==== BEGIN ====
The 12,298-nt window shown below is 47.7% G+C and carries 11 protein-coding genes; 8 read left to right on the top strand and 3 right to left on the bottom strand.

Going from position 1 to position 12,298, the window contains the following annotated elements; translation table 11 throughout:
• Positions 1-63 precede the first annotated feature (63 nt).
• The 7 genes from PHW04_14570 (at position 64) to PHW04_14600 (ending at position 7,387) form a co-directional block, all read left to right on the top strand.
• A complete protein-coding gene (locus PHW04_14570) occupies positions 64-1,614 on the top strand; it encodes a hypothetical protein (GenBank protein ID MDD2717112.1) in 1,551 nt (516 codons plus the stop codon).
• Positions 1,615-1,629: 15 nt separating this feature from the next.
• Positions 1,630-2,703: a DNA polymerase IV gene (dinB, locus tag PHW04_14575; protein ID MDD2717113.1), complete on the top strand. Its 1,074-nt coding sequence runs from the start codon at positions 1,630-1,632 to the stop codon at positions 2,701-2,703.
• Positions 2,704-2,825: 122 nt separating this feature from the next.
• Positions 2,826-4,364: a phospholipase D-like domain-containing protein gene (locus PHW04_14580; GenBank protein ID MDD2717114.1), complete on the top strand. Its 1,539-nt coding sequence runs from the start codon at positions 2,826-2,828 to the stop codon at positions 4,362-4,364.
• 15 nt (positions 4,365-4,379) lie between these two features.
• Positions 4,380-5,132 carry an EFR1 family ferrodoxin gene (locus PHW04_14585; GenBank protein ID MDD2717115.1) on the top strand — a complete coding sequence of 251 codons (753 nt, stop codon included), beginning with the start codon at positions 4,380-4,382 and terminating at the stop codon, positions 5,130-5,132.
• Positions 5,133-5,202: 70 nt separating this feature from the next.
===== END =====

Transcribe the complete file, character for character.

The 12,298-nt window shown below is 47.7% G+C and carries 11 protein-coding genes; 8 read left to right on the top strand and 3 right to left on the bottom strand.

Going from position 1 to position 12,298, the window contains the following annotated elements; translation table 11 throughout:
• Positions 1-63 precede the first annotated feature (63 nt).
• The 7 genes from PHW04_14570 (at position 64) to PHW04_14600 (ending at position 7,387) form a co-directional block, all read left to right on the top strand.
• A complete protein-coding gene (locus PHW04_14570) occupies positions 64-1,614 on the top strand; it encodes a hypothetical protein (GenBank protein ID MDD2717112.1) in 1,551 nt (516 codons plus the stop codon).
• Positions 1,615-1,629: 15 nt separating this feature from the next.
• Positions 1,630-2,703: a DNA polymerase IV gene (dinB, locus tag PHW04_14575; protein ID MDD2717113.1), complete on the top strand. Its 1,074-nt coding sequence runs from the start codon at positions 1,630-1,632 to the stop codon at positions 2,701-2,703.
• Positions 2,704-2,825: 122 nt separating this feature from the next.
• Positions 2,826-4,364: a phospholipase D-like domain-containing protein gene (locus PHW04_14580; GenBank protein ID MDD2717114.1), complete on the top strand. Its 1,539-nt coding sequence runs from the start codon at positions 2,826-2,828 to the stop codon at positions 4,362-4,364.
• 15 nt (positions 4,365-4,379) lie between these two features.
• Positions 4,380-5,132 carry an EFR1 family ferrodoxin gene (locus PHW04_14585; GenBank protein ID MDD2717115.1) on the top strand — a complete coding sequence of 251 codons (753 nt, stop codon included), beginning with the start codon at positions 4,380-4,382 and terminating at the stop codon, positions 5,130-5,132.
• Positions 5,133-5,202: 70 nt separating this feature from the next.